Heinlein's first published novel, published in 1947, was 'Rocket Ship Galileo'. It, like many of his earlier novels, is often put in the 'juvenile' section of the library. This is not really accurate; the book is far closer to 'Harry Potter' than 'Hardy Boys'.
The science involved is almost as laughable as the science in the Jules Verne story 'From the Earth to the Moon'. One professor and three teenagers throw together an atomic rocket on a shoestring budget, and it works perfectly, taking them all the way to the moon on the first attempt. In order to enjoy it, you must forget everything you know about modern science as it relates to space travel and nuclear reactors. But if you think of it as a fantasy book, you can have a lot of fun reading it.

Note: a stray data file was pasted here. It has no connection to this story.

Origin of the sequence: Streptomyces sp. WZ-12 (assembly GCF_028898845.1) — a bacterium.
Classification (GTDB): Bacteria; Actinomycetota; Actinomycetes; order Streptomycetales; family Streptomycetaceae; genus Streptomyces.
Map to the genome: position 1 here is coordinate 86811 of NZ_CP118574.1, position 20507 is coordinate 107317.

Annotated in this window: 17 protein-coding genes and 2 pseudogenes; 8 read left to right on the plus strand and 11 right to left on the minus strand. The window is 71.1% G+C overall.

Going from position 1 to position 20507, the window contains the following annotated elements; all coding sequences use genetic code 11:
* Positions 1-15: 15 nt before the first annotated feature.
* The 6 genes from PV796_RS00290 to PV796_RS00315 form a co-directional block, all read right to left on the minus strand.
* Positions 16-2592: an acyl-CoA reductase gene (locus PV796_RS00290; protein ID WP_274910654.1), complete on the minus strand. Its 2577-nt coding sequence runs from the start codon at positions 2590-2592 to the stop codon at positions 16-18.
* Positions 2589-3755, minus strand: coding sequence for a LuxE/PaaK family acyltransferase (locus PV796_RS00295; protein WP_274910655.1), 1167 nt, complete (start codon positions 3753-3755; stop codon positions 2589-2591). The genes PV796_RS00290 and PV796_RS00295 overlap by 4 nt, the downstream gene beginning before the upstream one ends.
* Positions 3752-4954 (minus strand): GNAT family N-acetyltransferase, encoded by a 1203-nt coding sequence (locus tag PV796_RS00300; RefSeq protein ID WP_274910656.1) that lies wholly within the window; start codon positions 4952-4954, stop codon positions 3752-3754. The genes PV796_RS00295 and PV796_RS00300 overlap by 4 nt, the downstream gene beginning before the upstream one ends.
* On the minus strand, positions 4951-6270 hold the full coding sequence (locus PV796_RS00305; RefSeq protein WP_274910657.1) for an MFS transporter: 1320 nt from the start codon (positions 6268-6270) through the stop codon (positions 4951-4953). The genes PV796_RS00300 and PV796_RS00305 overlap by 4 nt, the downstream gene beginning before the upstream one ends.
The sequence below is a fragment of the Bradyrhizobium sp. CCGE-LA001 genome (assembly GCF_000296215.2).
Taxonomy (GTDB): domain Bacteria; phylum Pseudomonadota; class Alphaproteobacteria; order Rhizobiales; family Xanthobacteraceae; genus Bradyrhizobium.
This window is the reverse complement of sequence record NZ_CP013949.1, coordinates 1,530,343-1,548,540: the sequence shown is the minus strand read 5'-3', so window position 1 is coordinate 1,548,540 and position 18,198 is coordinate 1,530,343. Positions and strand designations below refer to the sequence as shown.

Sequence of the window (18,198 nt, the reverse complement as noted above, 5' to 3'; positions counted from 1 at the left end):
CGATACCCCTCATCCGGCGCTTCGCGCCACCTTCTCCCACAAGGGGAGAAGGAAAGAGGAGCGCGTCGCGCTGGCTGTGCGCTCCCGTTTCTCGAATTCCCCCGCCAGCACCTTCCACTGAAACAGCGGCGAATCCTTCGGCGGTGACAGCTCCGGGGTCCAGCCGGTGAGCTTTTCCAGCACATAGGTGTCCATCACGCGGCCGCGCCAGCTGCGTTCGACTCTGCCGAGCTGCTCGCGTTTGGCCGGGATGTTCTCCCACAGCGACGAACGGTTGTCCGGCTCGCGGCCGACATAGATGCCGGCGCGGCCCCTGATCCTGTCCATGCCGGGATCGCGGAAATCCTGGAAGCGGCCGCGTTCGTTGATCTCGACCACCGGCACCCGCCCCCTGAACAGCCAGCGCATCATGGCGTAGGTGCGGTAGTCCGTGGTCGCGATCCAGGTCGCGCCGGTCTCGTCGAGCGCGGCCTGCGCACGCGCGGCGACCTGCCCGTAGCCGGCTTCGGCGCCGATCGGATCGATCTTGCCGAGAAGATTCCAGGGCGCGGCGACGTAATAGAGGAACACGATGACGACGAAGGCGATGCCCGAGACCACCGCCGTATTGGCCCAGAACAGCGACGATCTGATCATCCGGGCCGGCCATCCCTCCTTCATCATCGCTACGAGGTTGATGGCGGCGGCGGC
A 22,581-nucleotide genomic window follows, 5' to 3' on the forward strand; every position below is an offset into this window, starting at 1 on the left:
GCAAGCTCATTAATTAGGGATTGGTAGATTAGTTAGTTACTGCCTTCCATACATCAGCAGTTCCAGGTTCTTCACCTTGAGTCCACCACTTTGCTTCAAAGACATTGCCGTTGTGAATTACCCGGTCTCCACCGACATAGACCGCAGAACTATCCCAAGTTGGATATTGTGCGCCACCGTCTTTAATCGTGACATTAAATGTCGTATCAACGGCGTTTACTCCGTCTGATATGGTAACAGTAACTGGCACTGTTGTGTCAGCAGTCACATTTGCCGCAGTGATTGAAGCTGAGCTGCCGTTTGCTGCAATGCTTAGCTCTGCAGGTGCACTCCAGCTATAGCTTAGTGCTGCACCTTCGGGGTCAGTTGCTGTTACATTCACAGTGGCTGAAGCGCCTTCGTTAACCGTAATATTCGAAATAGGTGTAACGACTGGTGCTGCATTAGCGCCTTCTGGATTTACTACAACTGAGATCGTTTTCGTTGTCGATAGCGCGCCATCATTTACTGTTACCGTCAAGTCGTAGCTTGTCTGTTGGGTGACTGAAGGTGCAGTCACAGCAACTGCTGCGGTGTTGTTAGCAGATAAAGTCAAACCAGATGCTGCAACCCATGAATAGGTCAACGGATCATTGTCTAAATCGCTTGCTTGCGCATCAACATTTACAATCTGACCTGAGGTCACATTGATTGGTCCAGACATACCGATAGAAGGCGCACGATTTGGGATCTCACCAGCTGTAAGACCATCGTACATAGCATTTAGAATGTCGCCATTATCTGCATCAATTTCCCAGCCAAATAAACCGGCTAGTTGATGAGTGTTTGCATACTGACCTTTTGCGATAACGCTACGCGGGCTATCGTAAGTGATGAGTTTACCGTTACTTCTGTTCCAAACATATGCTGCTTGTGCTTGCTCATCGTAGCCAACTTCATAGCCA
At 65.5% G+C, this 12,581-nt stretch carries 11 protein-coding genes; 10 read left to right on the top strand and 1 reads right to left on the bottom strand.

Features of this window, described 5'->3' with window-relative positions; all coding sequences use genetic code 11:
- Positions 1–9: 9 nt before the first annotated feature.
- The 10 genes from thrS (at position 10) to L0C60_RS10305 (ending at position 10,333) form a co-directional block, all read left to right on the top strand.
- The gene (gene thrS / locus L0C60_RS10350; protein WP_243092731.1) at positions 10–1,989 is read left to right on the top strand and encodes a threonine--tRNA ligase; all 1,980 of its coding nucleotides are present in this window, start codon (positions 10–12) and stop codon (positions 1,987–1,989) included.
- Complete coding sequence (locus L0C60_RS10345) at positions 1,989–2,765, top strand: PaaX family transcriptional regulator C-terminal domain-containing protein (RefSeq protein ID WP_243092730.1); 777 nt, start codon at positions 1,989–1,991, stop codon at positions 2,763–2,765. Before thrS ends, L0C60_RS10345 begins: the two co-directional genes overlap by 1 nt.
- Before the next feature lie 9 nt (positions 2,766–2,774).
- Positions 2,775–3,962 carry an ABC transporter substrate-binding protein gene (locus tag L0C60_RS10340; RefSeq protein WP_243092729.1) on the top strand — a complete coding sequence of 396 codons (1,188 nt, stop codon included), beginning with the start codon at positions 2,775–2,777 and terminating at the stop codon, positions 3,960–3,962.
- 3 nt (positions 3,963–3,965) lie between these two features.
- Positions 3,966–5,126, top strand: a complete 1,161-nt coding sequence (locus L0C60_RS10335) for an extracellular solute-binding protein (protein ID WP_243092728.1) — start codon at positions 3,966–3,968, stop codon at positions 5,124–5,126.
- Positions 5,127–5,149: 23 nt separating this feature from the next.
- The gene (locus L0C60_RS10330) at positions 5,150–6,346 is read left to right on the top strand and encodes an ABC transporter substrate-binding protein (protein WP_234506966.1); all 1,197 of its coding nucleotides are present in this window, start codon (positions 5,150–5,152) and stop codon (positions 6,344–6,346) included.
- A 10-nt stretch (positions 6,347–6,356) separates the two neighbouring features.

Actually, Heinlein really did try to get the science right. There are several good passages about the scientific method and the philosophy of science and mathematics. He does make an attempt to show the radiation dangers of a nuclear reactor. The problem is that very few people really knew the proper science back then. At the time, no author really understood just how difficult and expensive it would be to escape the Earth's gravity well and make a working space suit.
As in many Heinlein books, there is a big plot twist. The plot twist is ridiculous, incredible, laughable, pure pulp sci-fi, and exactly what the story needed. It basically forces you to shut off your critical analysis of the book and just go along for the ride.
This book is definitely a product of its time, and it is not for everyone. Still, I can think of much worse things to hand to a teenager who is interested in science and fun stories.